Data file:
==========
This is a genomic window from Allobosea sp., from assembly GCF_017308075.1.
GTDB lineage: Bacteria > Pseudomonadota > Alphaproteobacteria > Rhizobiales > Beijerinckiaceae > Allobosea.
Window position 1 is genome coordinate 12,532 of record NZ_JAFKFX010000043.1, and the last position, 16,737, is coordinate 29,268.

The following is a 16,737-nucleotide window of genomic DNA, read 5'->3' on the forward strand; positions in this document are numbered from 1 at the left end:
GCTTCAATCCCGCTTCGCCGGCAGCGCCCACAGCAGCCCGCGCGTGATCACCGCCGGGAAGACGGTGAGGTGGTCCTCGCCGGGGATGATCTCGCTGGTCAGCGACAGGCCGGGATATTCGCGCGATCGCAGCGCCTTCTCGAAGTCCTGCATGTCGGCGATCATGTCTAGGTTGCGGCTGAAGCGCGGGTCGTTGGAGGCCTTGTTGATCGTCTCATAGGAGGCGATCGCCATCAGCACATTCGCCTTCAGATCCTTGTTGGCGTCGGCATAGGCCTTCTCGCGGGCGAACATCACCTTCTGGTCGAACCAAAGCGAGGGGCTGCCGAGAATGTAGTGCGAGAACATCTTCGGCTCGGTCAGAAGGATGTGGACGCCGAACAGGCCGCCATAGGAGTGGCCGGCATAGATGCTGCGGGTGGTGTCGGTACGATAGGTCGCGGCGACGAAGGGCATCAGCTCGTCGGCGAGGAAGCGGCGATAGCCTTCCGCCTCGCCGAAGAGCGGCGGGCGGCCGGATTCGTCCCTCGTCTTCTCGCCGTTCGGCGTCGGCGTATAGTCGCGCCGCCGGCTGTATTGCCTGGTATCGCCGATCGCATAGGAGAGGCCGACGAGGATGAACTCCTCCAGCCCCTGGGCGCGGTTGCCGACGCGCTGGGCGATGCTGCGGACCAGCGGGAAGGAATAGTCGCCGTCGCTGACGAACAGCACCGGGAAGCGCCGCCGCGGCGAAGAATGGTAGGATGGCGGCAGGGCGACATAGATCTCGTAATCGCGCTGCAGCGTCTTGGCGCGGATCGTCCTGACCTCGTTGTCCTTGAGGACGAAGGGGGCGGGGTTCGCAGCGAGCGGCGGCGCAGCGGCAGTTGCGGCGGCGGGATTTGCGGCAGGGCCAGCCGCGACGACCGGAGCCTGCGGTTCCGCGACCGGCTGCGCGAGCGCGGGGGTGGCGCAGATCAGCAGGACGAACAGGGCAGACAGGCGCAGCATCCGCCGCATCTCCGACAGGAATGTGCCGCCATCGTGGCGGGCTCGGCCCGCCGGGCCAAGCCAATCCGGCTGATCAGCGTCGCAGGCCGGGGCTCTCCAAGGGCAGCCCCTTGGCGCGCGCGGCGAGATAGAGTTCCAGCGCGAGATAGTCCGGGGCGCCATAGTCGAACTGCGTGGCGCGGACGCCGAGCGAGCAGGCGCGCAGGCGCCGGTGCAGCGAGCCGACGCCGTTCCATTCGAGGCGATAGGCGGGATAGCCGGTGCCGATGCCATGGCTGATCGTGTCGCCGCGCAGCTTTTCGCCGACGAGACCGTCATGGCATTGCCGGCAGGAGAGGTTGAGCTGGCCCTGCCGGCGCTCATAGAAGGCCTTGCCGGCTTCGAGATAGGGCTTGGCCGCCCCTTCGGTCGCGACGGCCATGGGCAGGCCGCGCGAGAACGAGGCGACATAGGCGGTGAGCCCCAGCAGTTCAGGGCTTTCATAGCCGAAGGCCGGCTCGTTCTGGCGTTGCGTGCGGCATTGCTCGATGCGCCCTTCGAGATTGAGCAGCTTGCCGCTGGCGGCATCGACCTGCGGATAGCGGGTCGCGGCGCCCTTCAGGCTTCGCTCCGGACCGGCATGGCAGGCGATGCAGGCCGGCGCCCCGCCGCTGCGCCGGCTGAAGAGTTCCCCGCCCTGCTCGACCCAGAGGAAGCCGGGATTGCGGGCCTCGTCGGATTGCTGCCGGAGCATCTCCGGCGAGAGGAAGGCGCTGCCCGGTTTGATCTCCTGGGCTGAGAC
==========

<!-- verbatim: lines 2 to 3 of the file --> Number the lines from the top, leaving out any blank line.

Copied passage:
GTDB lineage: Bacteria > Pseudomonadota > Alphaproteobacteria > Rhizobiales > Beijerinckiaceae > Allobosea.
Window position 1 is genome coordinate 12,532 of record NZ_JAFKFX010000043.1, and the last position, 16,737, is coordinate 29,268.